Slaughter explores 'New World Order' in book
Imagine a world where global problems are tackled collectively by government networks, rather than confronted individually by nation-states. According to Anne-Marie Slaughter, an authority on international law and foreign affairs, that new world order already is upon us, and now is the time to support the notion and practice of global governance.
In her latest book, "A New World Order," published in March by Princeton University Press, Slaughter explains why it is necessary to rethink today's political world and provides a blueprint for achieving new levels of international collaboration. The principal arguments of the book evolve out of an article she wrote in 1997 for the 75th anniversary issue of the journal Foreign Affairs. Since then, events such as Sept. 11 and the war in Iraq underscore the timeliness of Slaughter's arguments for a networked world order.
The dean of the Woodrow Wilson School of Public and International Affairs since 2002, Slaughter recently was named the Bert G. Kerstetter '66 University Professor of Politics and International Affairs. She writes and lectures widely on subjects such as the effectiveness of international courts and tribunals, the legal dimensions of the war on terrorism, building global democracy and international relations theory.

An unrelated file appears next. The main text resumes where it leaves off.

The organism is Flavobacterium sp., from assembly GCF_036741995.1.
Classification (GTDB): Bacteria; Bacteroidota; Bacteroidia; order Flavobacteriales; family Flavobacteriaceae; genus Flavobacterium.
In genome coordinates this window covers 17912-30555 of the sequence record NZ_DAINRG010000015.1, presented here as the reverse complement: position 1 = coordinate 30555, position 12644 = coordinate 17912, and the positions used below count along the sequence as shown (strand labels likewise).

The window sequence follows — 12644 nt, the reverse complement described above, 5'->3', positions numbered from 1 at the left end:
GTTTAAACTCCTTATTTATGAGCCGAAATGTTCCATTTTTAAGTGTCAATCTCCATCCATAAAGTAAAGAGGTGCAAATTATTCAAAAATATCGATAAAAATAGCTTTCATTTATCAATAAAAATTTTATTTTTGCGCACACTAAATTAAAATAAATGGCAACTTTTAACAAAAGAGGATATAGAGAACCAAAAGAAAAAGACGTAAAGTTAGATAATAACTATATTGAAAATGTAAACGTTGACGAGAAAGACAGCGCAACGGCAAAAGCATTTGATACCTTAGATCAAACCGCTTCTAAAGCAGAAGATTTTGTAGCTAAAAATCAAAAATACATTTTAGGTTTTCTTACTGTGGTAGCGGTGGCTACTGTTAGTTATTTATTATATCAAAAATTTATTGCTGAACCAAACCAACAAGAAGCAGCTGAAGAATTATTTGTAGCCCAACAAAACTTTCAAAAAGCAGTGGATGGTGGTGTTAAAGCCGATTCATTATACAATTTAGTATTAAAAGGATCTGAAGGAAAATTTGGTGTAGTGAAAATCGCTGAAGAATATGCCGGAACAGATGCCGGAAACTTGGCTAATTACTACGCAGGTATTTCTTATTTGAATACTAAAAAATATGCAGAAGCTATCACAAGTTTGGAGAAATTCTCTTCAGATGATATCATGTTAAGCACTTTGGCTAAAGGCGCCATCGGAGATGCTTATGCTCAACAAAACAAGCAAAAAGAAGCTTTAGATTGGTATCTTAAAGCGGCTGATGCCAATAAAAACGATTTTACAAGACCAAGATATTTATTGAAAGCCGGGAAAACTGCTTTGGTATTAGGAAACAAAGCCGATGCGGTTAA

Discussing "A New World Order" with the Princeton Weekly Bulletin, she described the benefits of and challenges in creating effective transgovernmental links.
What global problems do you think can best be tackled by transnational networking?
Virtually all global problems, including security problems. The best weapons we have for fighting terrorism are the networks of police officials, intelligence officers, justice ministers and lower-level officials, financial regulators and military officers. But other issues like global health; the environment; global financial regulation; migration; and global crimes such as money laundering, drug trafficking, arms trafficking, trafficking in women and children, intellectual piracy -- all are ripe for a networked government response.
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Contact: Eric Quinones (609) 258-3601